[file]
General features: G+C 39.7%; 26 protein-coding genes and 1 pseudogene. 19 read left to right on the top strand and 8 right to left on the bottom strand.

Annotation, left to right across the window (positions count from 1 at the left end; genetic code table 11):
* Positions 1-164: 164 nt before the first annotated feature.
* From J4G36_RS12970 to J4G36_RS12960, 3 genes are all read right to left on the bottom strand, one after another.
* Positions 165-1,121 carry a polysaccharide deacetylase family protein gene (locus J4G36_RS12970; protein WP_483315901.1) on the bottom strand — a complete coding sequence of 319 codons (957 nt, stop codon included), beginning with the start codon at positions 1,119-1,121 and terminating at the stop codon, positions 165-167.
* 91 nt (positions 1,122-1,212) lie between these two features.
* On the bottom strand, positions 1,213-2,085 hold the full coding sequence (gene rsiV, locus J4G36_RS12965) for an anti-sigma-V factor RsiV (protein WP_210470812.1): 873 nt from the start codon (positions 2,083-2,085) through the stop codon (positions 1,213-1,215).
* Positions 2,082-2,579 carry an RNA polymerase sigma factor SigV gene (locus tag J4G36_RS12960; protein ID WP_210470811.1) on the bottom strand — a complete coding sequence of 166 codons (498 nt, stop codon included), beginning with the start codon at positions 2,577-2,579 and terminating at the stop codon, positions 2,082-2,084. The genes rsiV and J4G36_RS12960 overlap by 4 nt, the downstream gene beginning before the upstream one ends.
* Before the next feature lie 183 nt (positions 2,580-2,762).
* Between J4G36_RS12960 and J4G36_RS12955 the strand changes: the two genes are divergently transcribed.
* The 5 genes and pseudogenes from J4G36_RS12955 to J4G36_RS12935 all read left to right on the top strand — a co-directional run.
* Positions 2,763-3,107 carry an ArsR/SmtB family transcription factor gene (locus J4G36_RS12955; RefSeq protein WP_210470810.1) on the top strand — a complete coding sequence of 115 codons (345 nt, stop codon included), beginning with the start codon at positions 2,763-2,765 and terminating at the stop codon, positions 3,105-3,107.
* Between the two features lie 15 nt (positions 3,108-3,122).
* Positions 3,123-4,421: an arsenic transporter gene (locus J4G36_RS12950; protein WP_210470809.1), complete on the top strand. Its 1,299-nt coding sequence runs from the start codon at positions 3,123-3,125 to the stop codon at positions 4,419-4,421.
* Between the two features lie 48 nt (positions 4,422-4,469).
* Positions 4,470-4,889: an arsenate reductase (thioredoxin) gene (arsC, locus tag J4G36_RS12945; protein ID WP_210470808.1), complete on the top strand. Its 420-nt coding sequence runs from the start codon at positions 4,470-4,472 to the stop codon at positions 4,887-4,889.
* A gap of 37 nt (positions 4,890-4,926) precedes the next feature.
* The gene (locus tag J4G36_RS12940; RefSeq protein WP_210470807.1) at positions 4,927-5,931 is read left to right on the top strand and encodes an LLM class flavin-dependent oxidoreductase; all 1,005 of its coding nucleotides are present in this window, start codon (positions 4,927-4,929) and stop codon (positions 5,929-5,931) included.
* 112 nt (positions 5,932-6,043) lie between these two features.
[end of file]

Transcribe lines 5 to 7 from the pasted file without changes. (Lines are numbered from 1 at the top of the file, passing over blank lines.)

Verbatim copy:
* Positions 165-1,121 carry a polysaccharide deacetylase family protein gene (locus J4G36_RS12970; protein WP_483315901.1) on the bottom strand — a complete coding sequence of 319 codons (957 nt, stop codon included), beginning with the start codon at positions 1,119-1,121 and terminating at the stop codon, positions 165-167.
* 91 nt (positions 1,122-1,212) lie between these two features.
* On the bottom strand, positions 1,213-2,085 hold the full coding sequence (gene rsiV, locus J4G36_RS12965) for an anti-sigma-V factor RsiV (protein WP_210470812.1): 873 nt from the start codon (positions 2,083-2,085) through the stop codon (positions 1,213-1,215).